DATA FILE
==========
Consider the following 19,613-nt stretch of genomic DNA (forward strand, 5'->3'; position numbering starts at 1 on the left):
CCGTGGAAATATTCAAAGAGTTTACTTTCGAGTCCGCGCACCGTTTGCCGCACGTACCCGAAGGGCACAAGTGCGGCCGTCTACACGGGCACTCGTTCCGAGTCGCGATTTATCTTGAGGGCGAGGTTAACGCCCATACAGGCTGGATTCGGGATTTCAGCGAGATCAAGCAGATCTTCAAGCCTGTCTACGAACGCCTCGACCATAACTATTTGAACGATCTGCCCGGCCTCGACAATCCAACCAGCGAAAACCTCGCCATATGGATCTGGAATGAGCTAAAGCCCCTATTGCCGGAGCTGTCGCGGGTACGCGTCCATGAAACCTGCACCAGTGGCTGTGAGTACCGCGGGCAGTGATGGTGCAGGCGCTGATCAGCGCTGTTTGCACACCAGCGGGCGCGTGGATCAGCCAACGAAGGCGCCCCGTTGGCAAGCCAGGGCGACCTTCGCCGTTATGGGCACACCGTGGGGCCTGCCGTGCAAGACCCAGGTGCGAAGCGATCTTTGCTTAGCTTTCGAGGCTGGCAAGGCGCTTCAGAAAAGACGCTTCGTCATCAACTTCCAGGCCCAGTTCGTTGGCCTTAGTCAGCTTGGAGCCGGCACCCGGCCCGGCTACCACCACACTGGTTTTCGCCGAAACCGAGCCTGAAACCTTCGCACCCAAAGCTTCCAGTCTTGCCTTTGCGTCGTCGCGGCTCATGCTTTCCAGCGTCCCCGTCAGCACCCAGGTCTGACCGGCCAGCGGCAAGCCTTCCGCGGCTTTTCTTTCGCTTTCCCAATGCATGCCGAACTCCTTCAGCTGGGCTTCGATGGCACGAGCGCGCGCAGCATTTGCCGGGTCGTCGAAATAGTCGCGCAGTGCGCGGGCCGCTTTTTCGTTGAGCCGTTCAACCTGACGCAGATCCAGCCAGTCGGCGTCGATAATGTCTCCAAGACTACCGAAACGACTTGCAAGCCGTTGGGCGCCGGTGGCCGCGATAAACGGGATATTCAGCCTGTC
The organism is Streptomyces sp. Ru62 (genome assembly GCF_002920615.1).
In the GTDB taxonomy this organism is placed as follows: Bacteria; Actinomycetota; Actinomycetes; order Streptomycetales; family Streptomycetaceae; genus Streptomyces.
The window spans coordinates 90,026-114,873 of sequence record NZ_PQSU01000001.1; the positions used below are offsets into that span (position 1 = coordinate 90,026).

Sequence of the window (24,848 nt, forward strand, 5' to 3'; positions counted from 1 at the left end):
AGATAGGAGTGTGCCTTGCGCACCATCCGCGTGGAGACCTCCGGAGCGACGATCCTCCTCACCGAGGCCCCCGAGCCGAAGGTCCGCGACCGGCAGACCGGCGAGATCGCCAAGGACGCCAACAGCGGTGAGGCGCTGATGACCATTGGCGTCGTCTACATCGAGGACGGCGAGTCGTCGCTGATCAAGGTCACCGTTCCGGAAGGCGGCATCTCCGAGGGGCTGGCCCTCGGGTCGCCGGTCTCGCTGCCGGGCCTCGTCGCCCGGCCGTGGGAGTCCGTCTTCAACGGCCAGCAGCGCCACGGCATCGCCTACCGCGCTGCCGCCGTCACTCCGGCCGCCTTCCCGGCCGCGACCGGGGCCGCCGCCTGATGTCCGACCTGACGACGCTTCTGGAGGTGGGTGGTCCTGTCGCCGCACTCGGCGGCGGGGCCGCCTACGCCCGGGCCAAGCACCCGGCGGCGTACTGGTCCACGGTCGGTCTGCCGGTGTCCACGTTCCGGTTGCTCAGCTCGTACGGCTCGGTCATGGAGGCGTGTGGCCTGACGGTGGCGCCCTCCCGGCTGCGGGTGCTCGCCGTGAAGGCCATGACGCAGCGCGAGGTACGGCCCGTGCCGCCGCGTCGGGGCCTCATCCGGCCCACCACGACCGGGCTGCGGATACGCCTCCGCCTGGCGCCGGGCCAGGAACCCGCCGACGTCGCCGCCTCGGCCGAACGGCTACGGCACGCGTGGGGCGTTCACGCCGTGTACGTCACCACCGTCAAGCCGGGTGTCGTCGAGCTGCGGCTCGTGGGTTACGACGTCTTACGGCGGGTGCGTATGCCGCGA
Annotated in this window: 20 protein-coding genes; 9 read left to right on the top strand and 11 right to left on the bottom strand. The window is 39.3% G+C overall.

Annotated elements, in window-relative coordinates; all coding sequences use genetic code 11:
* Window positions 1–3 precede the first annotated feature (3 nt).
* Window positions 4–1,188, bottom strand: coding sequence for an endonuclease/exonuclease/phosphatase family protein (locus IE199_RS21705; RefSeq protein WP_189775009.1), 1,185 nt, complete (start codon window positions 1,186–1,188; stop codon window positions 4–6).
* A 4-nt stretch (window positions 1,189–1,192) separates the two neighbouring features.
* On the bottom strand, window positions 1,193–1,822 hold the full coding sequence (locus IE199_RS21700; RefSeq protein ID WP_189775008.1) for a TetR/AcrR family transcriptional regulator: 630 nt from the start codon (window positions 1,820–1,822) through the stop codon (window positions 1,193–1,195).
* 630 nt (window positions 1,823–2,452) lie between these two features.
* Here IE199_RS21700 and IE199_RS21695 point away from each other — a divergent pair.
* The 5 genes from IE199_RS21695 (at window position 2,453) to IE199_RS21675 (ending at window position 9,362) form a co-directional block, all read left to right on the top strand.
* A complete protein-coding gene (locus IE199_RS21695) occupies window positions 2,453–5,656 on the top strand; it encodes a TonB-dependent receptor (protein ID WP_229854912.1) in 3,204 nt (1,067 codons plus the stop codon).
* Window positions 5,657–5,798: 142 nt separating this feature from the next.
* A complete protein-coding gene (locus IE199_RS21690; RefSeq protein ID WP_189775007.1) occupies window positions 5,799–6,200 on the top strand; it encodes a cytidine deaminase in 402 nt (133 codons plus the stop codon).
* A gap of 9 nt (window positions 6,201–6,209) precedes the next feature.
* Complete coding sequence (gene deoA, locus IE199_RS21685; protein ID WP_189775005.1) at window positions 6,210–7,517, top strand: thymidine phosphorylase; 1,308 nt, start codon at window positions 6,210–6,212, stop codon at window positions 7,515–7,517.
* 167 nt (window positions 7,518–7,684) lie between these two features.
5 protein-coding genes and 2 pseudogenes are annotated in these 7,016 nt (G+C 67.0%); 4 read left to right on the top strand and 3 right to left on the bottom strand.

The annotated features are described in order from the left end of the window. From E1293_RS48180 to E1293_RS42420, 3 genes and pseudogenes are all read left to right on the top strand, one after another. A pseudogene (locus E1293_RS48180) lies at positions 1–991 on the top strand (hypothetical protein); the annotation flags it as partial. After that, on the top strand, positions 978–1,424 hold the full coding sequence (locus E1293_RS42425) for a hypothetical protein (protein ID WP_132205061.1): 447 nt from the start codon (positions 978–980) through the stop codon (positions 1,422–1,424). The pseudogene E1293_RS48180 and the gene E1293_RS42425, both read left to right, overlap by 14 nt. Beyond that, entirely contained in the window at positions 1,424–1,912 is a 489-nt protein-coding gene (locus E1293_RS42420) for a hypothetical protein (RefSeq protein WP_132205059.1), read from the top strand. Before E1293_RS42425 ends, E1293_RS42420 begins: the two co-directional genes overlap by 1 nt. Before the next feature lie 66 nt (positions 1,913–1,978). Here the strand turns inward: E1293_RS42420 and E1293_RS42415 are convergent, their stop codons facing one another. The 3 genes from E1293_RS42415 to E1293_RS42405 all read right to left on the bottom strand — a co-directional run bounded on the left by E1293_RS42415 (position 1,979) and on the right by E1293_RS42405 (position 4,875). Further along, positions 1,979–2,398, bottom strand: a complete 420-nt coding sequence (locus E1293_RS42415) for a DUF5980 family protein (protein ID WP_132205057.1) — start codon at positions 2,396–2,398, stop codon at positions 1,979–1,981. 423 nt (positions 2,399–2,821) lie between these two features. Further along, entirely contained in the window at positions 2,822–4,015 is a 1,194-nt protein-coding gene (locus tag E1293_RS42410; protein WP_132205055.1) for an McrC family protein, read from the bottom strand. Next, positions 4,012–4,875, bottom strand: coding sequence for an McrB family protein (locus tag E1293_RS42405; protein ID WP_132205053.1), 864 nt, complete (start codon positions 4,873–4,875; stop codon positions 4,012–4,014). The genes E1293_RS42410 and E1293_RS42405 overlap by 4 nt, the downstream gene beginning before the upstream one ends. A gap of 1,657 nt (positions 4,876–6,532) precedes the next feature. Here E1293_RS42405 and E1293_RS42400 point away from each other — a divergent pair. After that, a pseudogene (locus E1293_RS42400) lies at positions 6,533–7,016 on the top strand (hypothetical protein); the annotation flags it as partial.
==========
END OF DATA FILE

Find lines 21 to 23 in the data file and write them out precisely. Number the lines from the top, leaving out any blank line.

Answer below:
* Complete coding sequence (gene deoA, locus IE199_RS21685; protein ID WP_189775005.1) at window positions 6,210–7,517, top strand: thymidine phosphorylase; 1,308 nt, start codon at window positions 6,210–6,212, stop codon at window positions 7,515–7,517.
* 167 nt (window positions 7,518–7,684) lie between these two features.
5 protein-coding genes and 2 pseudogenes are annotated in these 7,016 nt (G+C 67.0%); 4 read left to right on the top strand and 3 right to left on the bottom strand.